Smoking sections on endangered list

Chris Thelen/Staff
A Highlander pub customer smokes in the North Augusta bar. Businesses such as The Highlander fear they could lose their smoking clientele if the city council votes to ban smoking in public areas.
Correction, July 8, 2008: Because of a reporter's error, the date of a North Augusta City Council meeting was incorrect in a story Sunday about proposed smoking bans in South Carolina. The council met Monday night. (Highlight changes)

AIKEN COUNTY

WHAT'S OFF LIMITS: In restaurants; banks; educational, convention, entertainment, health care and adult or child day-care centers; elevators; stores; within 10 feet of any entrance or exit to an enclosed area where smoking is banned

WHERE YOU CAN SMOKE: In enclosed rooms of restaurants and bars with separate ventilation systems; in bars and dining establishments that do not serve or employ anyone 18 or younger

PENALTY: $200 fine or 30 days in jail

WHAT'S NEXT: The smoking ban went into effect June 1, 2007. It was finalized by a vote of 6-3.

NORTH AUGUSTA

WHAT WOULD BE OFF LIMITS:

Indoors -- Galleries, libraries and museums; professional offices, banks, laundromats, hotels, and motels; bars; bingo facilities; conference centers and exhibition halls; educational facilities; elevators; health care facilities; hotel and motel lobbies; licensed child care and adult day-care facilities; lobbies, hallways, and other common areas in apartment buildings, condominiums, trailer parks, retirement facilities, nursing homes and other multiple-unit residential facilities; polling places; private clubs when they are being used for a function to which the general public is invited; public transportation; restaurants; retail stores, service lines, malls and public meeting places

Outdoors -- amphitheaters; ball parks and stadiums in use for competitions and public performances; parades; dining areas in public, such as sidewalks

WHERE YOU CAN SMOKE: 10 feet from any entry to an enclosed area where smoking is prohibited; private residences; designated hotel and motel rooms; retail tobacco stores; some outdoor areas at places of employment

PENALTY: Fines from $10 to $25. Repeat violations could result in suspension or revocation of occupancy permit or business license.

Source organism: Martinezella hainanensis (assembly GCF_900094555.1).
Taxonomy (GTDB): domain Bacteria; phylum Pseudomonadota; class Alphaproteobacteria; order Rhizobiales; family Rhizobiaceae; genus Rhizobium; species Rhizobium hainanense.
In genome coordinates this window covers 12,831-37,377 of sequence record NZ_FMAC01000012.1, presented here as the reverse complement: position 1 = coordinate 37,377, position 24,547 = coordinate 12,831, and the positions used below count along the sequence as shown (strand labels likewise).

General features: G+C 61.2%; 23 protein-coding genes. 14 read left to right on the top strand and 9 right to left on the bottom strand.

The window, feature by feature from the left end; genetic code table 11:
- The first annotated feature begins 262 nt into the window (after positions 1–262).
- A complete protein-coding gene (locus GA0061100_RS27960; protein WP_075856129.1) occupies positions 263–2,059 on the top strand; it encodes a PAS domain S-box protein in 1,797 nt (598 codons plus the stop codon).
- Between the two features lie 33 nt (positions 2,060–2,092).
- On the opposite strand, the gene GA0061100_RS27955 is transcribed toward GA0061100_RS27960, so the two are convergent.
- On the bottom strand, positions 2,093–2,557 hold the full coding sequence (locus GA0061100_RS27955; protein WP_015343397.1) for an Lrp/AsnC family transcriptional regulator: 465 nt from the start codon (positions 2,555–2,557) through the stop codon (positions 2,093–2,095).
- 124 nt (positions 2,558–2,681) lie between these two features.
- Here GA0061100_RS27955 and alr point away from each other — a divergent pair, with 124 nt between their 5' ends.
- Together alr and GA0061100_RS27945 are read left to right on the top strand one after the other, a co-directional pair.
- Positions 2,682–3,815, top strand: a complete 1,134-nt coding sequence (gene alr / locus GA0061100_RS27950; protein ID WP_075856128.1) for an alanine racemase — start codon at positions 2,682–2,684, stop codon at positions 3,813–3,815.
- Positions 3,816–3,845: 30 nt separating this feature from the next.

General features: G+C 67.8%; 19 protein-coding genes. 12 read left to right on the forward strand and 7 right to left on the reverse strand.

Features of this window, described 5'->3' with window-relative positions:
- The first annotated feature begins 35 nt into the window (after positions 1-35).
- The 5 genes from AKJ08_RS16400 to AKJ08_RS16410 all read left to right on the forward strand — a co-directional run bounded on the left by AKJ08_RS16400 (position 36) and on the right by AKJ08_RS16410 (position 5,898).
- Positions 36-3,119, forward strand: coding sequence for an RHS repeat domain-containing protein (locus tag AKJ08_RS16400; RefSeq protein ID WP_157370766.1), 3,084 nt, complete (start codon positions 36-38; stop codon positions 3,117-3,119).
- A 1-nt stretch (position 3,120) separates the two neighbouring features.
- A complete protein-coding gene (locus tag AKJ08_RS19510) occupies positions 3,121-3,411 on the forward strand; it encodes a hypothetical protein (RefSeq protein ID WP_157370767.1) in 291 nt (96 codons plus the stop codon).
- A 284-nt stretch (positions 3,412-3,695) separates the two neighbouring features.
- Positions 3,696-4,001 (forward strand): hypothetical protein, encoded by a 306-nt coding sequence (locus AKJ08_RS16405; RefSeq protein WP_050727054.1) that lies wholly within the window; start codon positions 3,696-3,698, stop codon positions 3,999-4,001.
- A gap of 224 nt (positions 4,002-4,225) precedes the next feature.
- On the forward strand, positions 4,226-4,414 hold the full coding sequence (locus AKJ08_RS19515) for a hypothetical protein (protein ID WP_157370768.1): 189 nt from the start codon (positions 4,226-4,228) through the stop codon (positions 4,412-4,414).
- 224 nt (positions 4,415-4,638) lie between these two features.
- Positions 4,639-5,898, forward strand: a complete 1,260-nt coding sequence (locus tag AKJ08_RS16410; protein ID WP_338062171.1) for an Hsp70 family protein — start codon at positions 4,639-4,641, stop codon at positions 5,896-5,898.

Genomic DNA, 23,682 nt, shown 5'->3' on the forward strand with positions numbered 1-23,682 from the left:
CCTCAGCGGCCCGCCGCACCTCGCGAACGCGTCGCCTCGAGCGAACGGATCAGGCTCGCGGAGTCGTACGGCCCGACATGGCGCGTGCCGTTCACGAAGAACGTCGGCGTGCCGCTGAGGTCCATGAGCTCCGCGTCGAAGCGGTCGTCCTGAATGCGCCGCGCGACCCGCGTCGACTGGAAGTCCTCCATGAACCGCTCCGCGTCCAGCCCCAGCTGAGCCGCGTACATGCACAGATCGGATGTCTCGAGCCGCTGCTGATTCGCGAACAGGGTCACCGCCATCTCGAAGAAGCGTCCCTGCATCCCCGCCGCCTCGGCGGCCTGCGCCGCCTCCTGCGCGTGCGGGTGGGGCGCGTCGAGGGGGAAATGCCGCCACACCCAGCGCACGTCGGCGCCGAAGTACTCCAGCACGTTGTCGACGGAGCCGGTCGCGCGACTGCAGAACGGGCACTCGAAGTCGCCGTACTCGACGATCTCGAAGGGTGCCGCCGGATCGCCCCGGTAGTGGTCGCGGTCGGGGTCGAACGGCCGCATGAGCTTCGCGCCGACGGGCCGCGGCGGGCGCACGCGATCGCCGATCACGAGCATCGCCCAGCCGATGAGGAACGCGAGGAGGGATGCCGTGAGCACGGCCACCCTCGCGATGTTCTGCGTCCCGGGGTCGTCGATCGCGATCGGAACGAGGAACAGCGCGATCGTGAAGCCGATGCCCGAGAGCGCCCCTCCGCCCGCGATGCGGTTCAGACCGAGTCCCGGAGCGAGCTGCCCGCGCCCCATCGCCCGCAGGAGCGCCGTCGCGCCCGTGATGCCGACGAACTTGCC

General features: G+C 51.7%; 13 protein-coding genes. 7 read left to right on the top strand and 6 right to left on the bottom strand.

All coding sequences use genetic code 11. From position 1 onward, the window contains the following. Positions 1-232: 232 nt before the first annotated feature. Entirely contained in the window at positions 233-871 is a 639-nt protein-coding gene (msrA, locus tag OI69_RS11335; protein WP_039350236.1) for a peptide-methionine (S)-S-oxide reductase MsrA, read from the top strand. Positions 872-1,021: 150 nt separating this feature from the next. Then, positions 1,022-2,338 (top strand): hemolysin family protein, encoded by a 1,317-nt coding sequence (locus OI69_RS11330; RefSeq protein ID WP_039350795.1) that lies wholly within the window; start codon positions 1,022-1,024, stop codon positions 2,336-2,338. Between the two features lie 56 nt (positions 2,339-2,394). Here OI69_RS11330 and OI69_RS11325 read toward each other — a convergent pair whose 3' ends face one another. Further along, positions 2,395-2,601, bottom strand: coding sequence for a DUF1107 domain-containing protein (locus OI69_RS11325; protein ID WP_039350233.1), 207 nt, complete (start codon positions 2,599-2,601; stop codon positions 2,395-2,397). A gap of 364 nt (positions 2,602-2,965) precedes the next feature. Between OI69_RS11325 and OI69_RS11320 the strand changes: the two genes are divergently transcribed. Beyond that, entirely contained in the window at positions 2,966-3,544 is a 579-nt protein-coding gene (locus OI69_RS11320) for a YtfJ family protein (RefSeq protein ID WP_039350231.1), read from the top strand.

WHAT'S NEXT: Final reading of the ordinance, 7 p.m. Monday

AIKEN

WHAT WOULD BE OFF LIMITS: Galleries, libraries, and museums; professional offices, banks, laundromats, hotels and motels; bars; bingo facilities; conference centers and exhibition halls; educational facilities; elevators; health care facilities; hotel and motel lobbies; licensed child care and adult day-care facilities; lobbies, hallways, and other common areas in apartment buildings, condominiums, trailer parks, retirement facilities, nursing homes and other multiple-unit residential facilities; polling places; private clubs when used for a function to which the public is invited; public transportation; restaurants; retail stores, service lines, malls and public meeting places; enclosed areas within places of employment

WHERE YOU CAN SMOKE: Outside areas not posted as nonsmoking areas; private residences, except when used as a day care or health care facility; hotel and motel rooms designated as smoking rooms; retail tobacco stores; requested private and semiprivate smoking rooms in long-term care facilities; private clubs except for events that admit the general public; outside designated areas; theatrical stage productions when smoking is essential to the performance; personal vehicles, including when used for employment purposes

PENALTY: Fines from $10 to $25. Repeated infractions could lead to suspension or revocation of permit or business license.

WHAT'S NEXT: Second reading on July 14

The final readings of no smoking ordinances in Aiken and North Augusta are up for votes this month, and affirmative decisions would make all of Aiken County smoke-free.

North Augusta delayed a decision on a smoking ban until the South Carolina Supreme Court ruled on the legality of existing local smoking bans in the state. Approval of the final version of the ordinance on Monday would prohibit smoking in parks and restaurants.

The Aiken City Council will take up its proposed smoking ban on second reading July 14.

Business owners, including Ian Drakeley of The Highlander in North Augusta, say they're concerned about how the ban will affect them. In preparation for the changes, smokers are learning where they can light up.